Morena’s menu board has the typical things you expect to see at an island restaurant—and also typically, what you want may or may not be being made that day. But considering she’s a one-woman kitchen, she’s cranking out a lot of choices, from menudo for breakfast to oxtail (though it had paper pasted over it the last time I saw) to sancocho, a hearty stew with beef, chicken and lots of vegetables.

Dominican fried chicken

Whatever the variation from day to day, you should be able to get the fried chicken, of which Titus said:

the #1 reason to make the schlep to the west end of Armitage is the Pica Pollo aka Dominican Fried Chicken. It is in my opinion the best fried chicken in the city at the moment. I judge this solely off cravings and I continue to get them for this fresh fried juicy well seasoned bird. You’ll notice the regulars call their order in and they know this chicken isn’t pre-made so expect to wait the time it takes her to dip it into the batter and then fry it to order.

Best, I don’t know, but it’s awfully good, although the butchering of the chicken follows some eccentric island model, so you never know what you’re going to bite into. The key to this and indeed a lot of the dishes comes from Dominican oregano (Lippia micromeria), which like Mexican oregano is a different plant entirely from the oregano used in European cooking. It gives the chicken a bright, tangy grassy-spicy flavor—and means the oil running down your arm is chartreuse-colored.

Mirian “Morena” Montes de Oca

Everything is made by hand in the kitchen of this one-woman show, and indeed the kitchen takes up most of the space, leaving minimal seating—though in the next month or two she plans to take over the empty cell phone store next door and have a full dining room. (Sitting in the front window right now can be a bit sauna-like.) Morena herself is as sweet as she can be, and more than anything about this block, I look forward to returning from time to time and seeing what’s coming out of her kitchen that day.

Buzz 2


Minna’s Restaurant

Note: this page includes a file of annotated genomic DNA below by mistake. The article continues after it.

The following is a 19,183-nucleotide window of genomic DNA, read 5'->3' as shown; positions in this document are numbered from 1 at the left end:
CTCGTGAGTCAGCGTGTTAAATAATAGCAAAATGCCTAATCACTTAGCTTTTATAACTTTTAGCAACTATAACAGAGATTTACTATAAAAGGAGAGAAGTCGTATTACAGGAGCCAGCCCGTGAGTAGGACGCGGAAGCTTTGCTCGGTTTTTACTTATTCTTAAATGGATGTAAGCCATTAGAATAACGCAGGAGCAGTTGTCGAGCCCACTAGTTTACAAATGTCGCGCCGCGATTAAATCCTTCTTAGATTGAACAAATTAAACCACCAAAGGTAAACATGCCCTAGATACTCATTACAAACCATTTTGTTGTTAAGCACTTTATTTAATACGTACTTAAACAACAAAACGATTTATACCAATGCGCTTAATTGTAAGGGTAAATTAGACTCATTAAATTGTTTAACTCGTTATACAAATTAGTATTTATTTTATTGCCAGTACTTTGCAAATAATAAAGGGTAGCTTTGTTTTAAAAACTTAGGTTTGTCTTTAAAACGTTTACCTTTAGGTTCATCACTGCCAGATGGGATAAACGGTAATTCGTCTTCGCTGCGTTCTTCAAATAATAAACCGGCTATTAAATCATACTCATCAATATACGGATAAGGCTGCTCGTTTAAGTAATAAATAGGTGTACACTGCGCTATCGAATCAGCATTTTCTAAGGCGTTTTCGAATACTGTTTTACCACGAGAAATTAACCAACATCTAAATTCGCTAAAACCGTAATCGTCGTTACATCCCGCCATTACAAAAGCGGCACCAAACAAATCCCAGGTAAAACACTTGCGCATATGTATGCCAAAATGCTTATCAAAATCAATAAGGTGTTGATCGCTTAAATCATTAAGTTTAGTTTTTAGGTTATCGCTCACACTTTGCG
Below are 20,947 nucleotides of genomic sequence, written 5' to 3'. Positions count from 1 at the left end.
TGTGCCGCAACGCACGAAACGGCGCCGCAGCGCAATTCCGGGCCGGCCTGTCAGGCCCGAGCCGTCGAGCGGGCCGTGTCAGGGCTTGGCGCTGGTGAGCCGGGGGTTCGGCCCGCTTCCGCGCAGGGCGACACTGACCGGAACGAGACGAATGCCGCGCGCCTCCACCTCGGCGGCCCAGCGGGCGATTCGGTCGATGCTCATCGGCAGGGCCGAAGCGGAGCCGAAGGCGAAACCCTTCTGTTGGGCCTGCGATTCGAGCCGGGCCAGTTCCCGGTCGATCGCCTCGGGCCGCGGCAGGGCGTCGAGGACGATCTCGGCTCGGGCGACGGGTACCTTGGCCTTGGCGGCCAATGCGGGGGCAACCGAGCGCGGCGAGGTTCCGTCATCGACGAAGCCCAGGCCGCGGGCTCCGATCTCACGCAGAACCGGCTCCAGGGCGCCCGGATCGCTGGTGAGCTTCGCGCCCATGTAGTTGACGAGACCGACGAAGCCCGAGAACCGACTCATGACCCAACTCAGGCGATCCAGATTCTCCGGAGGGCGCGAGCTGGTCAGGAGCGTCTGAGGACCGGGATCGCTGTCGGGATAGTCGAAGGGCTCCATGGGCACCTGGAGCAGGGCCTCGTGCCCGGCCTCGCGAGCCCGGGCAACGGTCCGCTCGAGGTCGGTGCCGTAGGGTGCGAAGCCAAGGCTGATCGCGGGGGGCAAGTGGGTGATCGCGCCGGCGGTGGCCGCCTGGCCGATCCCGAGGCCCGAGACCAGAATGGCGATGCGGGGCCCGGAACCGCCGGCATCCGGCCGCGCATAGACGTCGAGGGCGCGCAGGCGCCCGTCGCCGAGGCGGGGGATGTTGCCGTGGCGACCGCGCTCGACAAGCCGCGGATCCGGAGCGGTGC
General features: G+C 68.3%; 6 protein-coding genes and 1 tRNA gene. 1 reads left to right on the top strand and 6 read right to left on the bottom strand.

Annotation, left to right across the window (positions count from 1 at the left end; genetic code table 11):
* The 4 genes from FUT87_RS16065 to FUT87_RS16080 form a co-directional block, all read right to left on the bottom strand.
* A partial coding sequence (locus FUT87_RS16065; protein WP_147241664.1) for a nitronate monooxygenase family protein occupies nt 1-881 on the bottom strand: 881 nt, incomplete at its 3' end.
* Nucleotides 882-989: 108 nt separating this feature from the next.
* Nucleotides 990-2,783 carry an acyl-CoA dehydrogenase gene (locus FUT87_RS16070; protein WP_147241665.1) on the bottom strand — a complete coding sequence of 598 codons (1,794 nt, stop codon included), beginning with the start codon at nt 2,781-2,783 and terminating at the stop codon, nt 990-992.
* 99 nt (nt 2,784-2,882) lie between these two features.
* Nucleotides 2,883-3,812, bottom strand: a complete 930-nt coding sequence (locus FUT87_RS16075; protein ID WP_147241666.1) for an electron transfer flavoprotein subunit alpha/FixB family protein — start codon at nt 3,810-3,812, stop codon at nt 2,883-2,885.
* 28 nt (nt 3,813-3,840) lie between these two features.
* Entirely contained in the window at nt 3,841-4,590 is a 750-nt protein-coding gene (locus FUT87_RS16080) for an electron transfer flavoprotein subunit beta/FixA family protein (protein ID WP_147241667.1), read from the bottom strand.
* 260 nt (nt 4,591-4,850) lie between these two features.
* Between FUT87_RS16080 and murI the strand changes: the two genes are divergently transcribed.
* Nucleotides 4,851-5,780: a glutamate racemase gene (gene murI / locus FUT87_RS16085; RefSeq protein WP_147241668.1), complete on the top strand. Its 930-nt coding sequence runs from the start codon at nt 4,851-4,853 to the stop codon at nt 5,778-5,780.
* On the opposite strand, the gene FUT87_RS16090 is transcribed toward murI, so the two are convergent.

Where: 5046 W. Armitage; (773) 417-7602

Minna’s (spelled Mina’s on one sign, but I’m sticking with Minna’s) is where I went the first time I tried to visit Morena’s, and I was happy as soon as I walked into the lively Mexican diner and took a stool at the counter. I looked at the menu and saw a variety of what you might call short order Mexican plates, but then I looked at what Minna was cooking right in front of me, and it looked fantastic. I asked the waitress what it was and she said chilaquiles, and I said, I’ll have that.


It was as cheerfully filling as anything you could get in a truckstop on I-80. Also cheering was the constant interaction between the all–female staff—Minna and her daughter—and the working men grabbing a late breakfast. (That might have been Grandma working in the back, too, I saw a lot of family resemblances.) It’s a lively place worth a stop for breakfast sometime, especially if you need carbs and spices to soak things up. Titus pointed out to me that they’re from Potosi, so the next thing to try, for sure, is enchiladas Potosinas.

Minna in her kitchen


Taqueria La Paz

Where: 5052 W. Armitage; (773) 622-8110

I believe there’s something really good on the menu at Taqueria La Paz—it feels like all the elements are there. They make handmade tortillas (I could see an older lady in the back patting them out the whole time I was there), an assortment of pretty good meats running from steak to lengua, unusual items like huitlacoche and squash blossoms for the quesadillas, and so on.